28.      In fact, can we really get the story from a 1 hour plus movie like “Taxi To The Dark Side”?  It is a good movie, alright, documentary.  But it has a narrative, and that narrative has a purpose:  To make us see the Dilawar story.  Is that the only story to be told from Guantanamo?  Of course not.  Does it prejudice the 8 accused?  Yes.  Of course it does.  It makes it look like all 8 of them are some horrible people.  Does it tell the story of “WHY”?  No it does not.  Did I object to it being shown even when I only had about an hour or so notice that the prosecution intended it to be shown?  Of course not.  Because I am here to assist the Court, not attack the prosecution’s case.  I am here to point out where the prosecution may be overstating something, or understating, or not stating, or accidentally misstating it.  So I do not object to it.  I do not object to the fact that it shows contrite, or seemingly contrite low-level soldiers blaming the situation, blaming not being trained well enough before having to do interrogation, and basically blaming the higher-ups for their, the soldier’s, own acts of harming the prisoners under their care. 

29.      Anyone doing criminal law will know how accomplices will usually turn on one another upon being caught, saying that the other one was the mastermind, and that he was the innocent, unwitting, naive or stupid person who tagged along for the ride and got entangled in the mess.  Of course we’ve heard of this.  Of course the low level people will point up and say, “Command Responsibility”.  And people want to believe that those in command are omnipresent and omniscience.  That’s really what command responsibility is all about.  The rogue soldier, the rogue underling saying, “boo-hoo.  Poor me.  I am the victim for doing all these bad naughty things to those people.  It’s my boss’ fault”.  Haven’t we heard that one before?  Of course we want to ‘get’ the boss.  That’s the marquee name.  That’s the big fish.  And so we close our eyes to the fact that maybe, just maybe, the low-level soldier indeed was rogue, or nuts, or a sadist, or whatever.  Forget about him, or her.  Get the big fish.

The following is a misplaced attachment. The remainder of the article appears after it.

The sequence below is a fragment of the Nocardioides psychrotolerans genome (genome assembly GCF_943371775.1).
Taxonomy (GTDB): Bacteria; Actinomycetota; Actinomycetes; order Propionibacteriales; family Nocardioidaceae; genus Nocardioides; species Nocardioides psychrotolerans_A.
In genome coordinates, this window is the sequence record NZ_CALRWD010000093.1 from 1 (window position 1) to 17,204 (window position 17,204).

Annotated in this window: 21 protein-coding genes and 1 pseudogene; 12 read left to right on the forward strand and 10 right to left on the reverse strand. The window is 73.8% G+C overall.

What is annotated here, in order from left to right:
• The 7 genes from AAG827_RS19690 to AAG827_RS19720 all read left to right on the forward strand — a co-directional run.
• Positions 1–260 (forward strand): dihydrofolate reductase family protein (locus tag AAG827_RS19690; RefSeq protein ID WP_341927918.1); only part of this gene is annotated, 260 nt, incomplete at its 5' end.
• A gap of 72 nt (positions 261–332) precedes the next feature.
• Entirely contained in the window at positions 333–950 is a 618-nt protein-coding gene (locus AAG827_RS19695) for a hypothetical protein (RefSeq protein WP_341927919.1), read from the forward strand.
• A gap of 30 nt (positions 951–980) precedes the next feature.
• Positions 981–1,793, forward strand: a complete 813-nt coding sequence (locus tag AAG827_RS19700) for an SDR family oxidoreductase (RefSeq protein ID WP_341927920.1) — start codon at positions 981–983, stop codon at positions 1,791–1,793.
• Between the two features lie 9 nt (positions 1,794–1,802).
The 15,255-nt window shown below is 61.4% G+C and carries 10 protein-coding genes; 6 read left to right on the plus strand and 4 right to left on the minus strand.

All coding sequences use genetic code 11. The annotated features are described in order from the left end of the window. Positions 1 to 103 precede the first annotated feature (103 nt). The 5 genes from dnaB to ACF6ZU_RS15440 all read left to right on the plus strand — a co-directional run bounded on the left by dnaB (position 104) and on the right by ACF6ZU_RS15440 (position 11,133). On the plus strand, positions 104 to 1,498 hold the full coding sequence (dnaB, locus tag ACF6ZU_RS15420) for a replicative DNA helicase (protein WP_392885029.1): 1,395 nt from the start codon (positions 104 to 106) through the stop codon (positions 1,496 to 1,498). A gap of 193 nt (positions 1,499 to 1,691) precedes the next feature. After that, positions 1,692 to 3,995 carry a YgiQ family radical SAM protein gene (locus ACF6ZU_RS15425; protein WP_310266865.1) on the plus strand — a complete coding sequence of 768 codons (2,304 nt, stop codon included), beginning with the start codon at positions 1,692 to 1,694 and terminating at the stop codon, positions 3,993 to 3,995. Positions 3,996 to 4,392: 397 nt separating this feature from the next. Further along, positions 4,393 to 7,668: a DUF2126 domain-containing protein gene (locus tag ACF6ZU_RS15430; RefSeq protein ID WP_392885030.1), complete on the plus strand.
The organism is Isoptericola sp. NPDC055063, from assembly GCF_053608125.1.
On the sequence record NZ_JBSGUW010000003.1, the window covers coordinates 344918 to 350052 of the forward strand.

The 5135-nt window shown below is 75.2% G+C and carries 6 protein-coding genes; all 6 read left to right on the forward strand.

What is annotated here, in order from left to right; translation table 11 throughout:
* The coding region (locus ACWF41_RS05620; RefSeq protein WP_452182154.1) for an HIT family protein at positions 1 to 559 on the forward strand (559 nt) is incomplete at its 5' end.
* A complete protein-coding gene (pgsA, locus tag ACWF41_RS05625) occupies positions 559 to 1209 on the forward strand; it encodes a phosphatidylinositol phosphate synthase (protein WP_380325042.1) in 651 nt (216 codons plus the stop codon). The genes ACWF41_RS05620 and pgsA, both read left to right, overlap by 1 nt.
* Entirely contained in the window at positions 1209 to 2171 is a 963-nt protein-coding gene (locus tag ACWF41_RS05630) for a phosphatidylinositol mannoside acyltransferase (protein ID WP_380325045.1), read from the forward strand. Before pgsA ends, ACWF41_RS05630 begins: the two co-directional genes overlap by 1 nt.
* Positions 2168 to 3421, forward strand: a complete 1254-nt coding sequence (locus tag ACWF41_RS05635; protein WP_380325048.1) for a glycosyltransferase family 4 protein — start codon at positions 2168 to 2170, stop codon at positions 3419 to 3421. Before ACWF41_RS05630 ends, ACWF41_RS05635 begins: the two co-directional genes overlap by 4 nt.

30.      So how does international law ‘get’ the big fish?  By saying ‘command responsibility’.  That’s the simple way out.  That’s the magic phrase.  From a standard of “what the superior actually knew” at Nuremberg, it became “constructive knowledge” and “negligent disregard” at Tokyo Tribunals, and Geneva Protocol I added “knowledge the superior should have had” and “standards of negligence for not knowing.”[4]   

31.      That’s a little like cheating: moving the goalpost.  And this totally disregards that fact that America did not ratify Geneva Protocol 1[5]

32.      Now why would I even bother talking about the United States of America not ratifying Protocol I.  Surely that doesn’t matter right?  Surely we can catch it all under the big umbrella that is “customary international law”.  Ah, that’s the other magic phrase.  Just say it, and everything will be ok.  But is that really the case?

33.      Customary international law and jus cogens are like the snake-oil of international law.  It can cure everything.  Sprinkle a little, and any situation can be covered.  Really?  Does every country agree on the definition of torture?  For example the definition in Article 1 of the 1984 CAT?  Malaysia doesn’t.  I wonder why?  But no matter, it’s customary international law.  That should fix everything. 

34.      Does it really?  No.  No it does not.  When you think about it, international law really boils down to TREATIES.  What countries, in their sovereign state decide to do when they are relating to other countries.

35.      International law is basically what treaties say they are – forget about jus cogens, forget about customary international law.  It is treaties, i.e. what countries/States want to be bound by, in their absolute discretion – and what more, it is only treaties that parties sign, ratify, and don’t put reservations to that are binding.  Each individual State is a sovereign nation.  If it wishes to join the fold and become part of the community of nations, logically, it has to make agreements, sign treaties, with other nations, or join the normal general treaties that most nations subscribe to, it’s like joining a club.  You don’t have to.  But if you do, you agree to be bound by and adhere to the standards and norms of that club.  And by extending the club analogy, there are various forms of memberships for nations, just as there are different classes of nations at the United Nations.  Some have veto.  Others don’t.  Is it fair.  Of course not.  But without that veto, they wouldn’t join.  Why?  Because they had the big guns, called nuclear weapons, and if you don’t give them the nice big chair and that loud megaphone, they won’t come to your party and play nicely.